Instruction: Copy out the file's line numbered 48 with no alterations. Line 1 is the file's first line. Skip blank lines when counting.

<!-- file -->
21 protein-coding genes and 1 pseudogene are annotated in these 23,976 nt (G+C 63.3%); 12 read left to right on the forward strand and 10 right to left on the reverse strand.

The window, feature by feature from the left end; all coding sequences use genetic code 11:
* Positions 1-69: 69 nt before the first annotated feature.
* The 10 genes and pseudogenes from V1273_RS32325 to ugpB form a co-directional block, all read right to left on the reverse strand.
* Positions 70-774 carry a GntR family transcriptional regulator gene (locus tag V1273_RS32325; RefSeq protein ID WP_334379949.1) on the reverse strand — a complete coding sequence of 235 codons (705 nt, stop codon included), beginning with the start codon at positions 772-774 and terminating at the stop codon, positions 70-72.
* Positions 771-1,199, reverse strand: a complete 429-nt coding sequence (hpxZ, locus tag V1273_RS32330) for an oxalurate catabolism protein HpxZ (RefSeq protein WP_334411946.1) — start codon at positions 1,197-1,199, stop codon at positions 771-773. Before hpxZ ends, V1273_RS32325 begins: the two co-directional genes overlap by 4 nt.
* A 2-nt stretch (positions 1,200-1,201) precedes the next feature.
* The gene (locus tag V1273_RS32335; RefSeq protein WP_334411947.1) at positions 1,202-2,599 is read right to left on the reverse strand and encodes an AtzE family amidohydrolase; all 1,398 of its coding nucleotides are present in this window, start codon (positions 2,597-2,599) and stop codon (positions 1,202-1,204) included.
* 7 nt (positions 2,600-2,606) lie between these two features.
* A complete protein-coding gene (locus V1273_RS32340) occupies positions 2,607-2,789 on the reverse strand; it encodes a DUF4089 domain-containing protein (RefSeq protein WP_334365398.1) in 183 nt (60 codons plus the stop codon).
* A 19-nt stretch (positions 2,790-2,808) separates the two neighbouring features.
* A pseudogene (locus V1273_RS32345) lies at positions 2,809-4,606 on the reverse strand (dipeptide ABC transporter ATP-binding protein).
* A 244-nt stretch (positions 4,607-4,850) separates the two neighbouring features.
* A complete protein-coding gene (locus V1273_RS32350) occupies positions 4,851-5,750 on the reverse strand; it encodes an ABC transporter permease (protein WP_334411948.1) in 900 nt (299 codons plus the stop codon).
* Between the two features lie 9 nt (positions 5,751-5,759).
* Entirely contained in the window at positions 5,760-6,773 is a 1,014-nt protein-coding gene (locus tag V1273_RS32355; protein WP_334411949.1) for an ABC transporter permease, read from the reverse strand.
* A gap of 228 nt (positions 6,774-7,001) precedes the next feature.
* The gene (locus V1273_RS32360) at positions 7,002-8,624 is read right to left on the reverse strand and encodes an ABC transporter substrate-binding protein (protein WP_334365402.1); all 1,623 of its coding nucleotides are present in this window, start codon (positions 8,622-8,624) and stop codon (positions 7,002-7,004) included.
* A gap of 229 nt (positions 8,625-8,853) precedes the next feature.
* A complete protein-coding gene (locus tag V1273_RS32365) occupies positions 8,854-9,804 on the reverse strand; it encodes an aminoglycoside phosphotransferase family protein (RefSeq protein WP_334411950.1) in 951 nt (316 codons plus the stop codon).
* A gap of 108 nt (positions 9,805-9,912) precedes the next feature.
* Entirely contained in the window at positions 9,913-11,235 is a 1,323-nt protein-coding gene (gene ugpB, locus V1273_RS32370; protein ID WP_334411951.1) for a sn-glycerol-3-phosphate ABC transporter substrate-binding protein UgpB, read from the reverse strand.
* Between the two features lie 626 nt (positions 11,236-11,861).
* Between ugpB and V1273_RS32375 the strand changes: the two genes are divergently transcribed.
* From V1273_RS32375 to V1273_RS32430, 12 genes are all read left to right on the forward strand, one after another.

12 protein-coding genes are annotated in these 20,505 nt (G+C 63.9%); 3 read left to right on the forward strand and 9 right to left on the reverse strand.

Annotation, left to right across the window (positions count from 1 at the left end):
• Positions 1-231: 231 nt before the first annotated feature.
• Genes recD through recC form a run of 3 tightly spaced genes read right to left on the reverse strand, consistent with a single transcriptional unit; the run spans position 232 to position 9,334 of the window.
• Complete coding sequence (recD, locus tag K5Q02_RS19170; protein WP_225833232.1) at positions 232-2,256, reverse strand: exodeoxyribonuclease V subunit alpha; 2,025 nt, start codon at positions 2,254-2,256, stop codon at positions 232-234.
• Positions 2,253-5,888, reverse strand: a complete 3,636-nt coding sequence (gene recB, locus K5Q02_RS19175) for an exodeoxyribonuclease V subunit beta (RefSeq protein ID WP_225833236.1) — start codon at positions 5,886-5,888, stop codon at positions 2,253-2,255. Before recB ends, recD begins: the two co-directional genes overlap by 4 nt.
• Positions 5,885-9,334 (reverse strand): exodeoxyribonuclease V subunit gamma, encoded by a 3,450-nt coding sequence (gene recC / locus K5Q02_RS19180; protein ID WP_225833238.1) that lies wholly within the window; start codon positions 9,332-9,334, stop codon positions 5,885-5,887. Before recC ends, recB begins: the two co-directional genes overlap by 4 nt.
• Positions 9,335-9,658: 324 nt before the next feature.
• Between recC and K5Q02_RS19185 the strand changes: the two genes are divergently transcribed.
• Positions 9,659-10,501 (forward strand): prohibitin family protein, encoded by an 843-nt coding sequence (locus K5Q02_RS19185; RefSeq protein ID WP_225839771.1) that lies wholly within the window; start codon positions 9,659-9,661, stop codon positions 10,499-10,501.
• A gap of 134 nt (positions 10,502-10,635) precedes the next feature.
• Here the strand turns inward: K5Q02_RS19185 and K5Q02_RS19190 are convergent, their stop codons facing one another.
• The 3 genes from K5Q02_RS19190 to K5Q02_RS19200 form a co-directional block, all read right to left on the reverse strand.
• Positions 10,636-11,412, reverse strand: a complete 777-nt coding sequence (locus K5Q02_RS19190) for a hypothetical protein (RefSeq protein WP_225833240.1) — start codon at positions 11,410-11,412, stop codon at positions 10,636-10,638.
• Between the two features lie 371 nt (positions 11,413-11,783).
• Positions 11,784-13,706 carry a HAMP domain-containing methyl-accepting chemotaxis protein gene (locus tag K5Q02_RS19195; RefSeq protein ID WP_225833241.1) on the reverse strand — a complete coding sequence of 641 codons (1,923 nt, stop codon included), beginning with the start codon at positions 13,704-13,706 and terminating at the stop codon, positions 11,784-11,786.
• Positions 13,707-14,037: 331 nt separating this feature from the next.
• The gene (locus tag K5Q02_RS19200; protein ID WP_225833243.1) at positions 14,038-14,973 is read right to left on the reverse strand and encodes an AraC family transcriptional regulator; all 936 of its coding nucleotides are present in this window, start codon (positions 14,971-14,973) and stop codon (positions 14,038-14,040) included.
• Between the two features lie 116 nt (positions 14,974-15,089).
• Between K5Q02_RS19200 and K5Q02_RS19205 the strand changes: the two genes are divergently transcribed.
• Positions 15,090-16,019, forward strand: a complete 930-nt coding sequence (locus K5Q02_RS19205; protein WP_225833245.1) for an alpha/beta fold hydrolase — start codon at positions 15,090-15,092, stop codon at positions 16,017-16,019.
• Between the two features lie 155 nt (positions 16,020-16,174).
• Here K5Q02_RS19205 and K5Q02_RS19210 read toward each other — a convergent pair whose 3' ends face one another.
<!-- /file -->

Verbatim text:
• Here K5Q02_RS19205 and K5Q02_RS19210 read toward each other — a convergent pair whose 3' ends face one another.